Samajwadi Party's workers are in a state of shock after today’s spectacular show by the BJP. “Lutiya doob gayi,” a party functionary from Jhansi tells Catch.
“There was a huge crowd at Akhilesh’s rally when he came here. He also took several initiatives to usher in development,” says Gaya Prasad Savita, another worker in Chitrakoot. “Log Modi ki tsunami me beh gaye.”
“Only Yadavs and Muslims seem to have voted for us. The rest have gone with the BJP,” says an MP of the party. “Hindu-Muslim election ho gaya,” adds the worker in Jhansi. “It is a result of the way the BJP polarised the state. Did you forget Shamshan-Qabristan remark?”
Savita, however, refuses to look at the result in such simplistic terms. Such a defeat can only be possible when a lot of factors work against you, he points out. He lists a few: “Our candidates did not go meet people after winning the last time. To maintain a connect, they should have gone out, attended functions.”
“On top of it, the leader, Akhilesh Yadav, was too overconfident,” Savita says, adding that the outgoing chief minister shouldn't have been so brazen with his father and uncle, both senior leaders of the party. “Look at Shivpal Yadav, he won with a such a huge margin. His experience would have come handy,” Savita argued.
“Akhilesh should have changed candidates on more seats. He did not do that,” the worker in Jhansi says. “But where was the time to do that?” In the run-up to the election, Akhilesh was busy fighting a different battle – to take control of the party from his father and uncle.
“When the EC finally allotted the cycle symbol to us, there was barely any time left for looking for the right candidates. Or to sort out differences with those left out,” an aide of Akhilesh argues. Savita counters, “During Netaji’s time tickets would be announced well in advance,” she says, referring to Mulayam.
Akhilesh and his team were confident that just coming out victorious in the family showdown would negate the anti-incumbency against the SP. But UP is known to not repeat governments. Akhilesh should have seen that and realised he is no Narendra Modi who can pull votes with sheer charisma. “Yahan to BJP ki hawa hai. Netaon ko pata nahi ki log five saal me sarkar badal dete hain. Yahan bhi badal denge,” an SP activist in Mahoba had told this reporter two days before the polling in Bundelkhand. Prophetic words. Like other parts of UP, the BJP also swept Bundelkhand, the most backward regions of the country.
Just before the second phase of polling, a similar discussion had taken place in Azam Khan’s living room in Rampur. “We are facing anti-incumbency in some areas,” one worker of the party had quipped.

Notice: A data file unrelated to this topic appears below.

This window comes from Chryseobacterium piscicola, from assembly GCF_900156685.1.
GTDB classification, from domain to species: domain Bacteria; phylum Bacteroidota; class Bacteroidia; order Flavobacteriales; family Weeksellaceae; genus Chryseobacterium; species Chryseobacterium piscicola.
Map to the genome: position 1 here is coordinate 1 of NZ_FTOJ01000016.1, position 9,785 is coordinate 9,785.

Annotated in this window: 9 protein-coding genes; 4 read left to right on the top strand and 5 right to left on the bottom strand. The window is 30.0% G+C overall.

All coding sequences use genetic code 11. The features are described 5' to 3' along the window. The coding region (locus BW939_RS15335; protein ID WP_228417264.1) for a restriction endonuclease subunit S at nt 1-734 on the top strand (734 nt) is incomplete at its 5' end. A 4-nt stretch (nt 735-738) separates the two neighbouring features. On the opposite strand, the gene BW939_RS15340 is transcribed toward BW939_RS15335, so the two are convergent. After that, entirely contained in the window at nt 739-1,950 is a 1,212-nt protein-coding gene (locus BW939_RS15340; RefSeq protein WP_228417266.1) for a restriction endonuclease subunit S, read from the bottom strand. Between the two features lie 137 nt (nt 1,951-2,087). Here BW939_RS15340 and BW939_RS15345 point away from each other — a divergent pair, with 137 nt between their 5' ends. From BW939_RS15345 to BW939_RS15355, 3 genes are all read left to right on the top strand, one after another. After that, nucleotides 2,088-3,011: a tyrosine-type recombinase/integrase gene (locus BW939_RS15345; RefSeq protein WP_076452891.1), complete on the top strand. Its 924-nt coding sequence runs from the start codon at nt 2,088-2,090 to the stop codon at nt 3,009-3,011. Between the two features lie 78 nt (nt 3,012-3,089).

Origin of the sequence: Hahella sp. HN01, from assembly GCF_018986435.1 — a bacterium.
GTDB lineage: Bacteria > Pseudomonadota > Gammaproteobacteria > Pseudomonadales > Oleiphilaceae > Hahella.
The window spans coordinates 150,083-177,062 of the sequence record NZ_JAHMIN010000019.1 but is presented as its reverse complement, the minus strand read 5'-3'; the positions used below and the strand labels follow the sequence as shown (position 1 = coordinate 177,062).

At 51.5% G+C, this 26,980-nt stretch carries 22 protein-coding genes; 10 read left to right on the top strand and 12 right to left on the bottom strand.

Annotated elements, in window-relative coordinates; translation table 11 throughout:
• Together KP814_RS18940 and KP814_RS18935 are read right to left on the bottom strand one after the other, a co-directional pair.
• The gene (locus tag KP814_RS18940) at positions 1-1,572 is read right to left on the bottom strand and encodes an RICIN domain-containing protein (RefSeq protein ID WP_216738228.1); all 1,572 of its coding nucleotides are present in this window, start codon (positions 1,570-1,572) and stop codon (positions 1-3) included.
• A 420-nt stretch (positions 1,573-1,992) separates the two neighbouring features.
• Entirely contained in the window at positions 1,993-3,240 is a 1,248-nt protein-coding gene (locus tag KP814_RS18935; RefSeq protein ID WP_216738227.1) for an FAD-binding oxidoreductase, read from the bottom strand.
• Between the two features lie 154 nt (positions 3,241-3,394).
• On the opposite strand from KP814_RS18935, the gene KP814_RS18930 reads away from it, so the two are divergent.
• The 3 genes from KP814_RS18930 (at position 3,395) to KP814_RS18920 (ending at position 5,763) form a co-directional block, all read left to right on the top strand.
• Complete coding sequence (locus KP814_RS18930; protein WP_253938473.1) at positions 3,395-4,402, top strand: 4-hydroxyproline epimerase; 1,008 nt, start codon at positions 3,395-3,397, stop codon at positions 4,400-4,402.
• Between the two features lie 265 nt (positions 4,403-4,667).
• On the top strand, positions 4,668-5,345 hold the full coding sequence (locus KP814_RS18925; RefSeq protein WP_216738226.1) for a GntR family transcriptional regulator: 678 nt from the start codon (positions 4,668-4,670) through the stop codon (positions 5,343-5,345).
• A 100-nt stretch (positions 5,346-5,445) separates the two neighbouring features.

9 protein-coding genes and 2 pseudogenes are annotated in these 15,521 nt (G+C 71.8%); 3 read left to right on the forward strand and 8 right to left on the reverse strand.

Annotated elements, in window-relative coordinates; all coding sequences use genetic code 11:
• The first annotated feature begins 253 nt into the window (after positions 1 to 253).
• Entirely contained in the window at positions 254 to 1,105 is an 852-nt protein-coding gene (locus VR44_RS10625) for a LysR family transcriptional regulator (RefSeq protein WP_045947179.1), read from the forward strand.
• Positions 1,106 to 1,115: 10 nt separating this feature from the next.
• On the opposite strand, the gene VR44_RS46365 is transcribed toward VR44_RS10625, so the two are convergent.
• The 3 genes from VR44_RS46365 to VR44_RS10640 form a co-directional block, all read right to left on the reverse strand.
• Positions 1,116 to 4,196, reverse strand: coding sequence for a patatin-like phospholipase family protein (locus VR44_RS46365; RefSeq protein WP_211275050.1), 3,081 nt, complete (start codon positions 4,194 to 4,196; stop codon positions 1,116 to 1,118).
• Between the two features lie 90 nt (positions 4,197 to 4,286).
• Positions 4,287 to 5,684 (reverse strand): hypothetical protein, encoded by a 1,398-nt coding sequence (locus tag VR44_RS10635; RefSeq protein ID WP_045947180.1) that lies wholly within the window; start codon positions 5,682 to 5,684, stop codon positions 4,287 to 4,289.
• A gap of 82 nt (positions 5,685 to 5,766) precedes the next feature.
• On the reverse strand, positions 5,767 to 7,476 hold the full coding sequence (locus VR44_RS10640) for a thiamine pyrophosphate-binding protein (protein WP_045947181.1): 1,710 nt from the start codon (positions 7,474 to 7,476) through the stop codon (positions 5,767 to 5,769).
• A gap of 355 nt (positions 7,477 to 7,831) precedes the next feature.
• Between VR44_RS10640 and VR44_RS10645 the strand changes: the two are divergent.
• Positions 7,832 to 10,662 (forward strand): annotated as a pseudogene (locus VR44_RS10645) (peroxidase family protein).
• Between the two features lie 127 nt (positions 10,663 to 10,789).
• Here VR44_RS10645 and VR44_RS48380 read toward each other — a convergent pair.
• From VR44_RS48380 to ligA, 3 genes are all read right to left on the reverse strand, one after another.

The eleventh -hour battle with his family also forced Akhilesh to cede too much space to the Congress in their alliance. Initially, Akhilesh was not so keen on the allying with any party.
“The party had to give out the message that it was in the reckoning. If there was no alliance with the Congress, people may have assumed that the SP had lost the race after the infighting in the family and gone over to the BSP,” says the aide. The alliance was also a message to the Muslims that they should align with the SP-Congress combine. The Muslims were indeed receptive. But this gave another handle to the BJP to attack the SP – “the politics of appeasement”. This complemented the clearly communal message the BJP had sent by not fielding a single Muslim candidate in the state.
The hopes of the SP-Congress combine hinged on the Muslim-Yadav alliance. So much so that Akhilesh did not respond to overtures for an alliance by the RLD fearing it would push the Muslims towards the BSP.
The alliance clearly did not work. “Without the alliance, the Congress would have been able to at least keep its workers engaged and happy,” complains a Congress leader.
SP workers too believe that the alliance cost the party, but the party's senior leaders feel it was not such a bad idea. “How do you blame the alliance? The Congress contested just 105 seats. What about the rest of the 298 seats. Why did we do badly there?” the party MP asks.
“At least we are in opposition,” another leader says. “Look at the BSP.”
Path to the future
“Now that the party is in the opposition, it will have to work on the ground again, reconnect with the people,” the worker from Jhansi says. “This has at least taken the overconfidence away from the leader who did not face any big opposition in the last five years of his rule.”
Another SP leader explains how the BJP’s projection of its top people, except Narendra Modi, as just caste leaders – Rajnath Singh was projected merely as the Thakur face, for example -- has resulted in Akhilesh becoming a “taller leader”. “That Modi had to hit the ground himself and stay put for three days has sent a message that only Modi can counter Akhilesh,” the SP leader says by way of an explanation.
Moreover, the leader adds, “The BJP will be under pressure to deliver on the promises it made to different sections – OBCs, EBCs. Making good on those promises is not easy. And the next time, the BJP won't have the excuse of not being in power in the state which it used this time.”
Other SP leaders, though, are not convinced that this alone would revive the party. “The politics in the state requires realignment. Without that it would be difficult,” the MP says.
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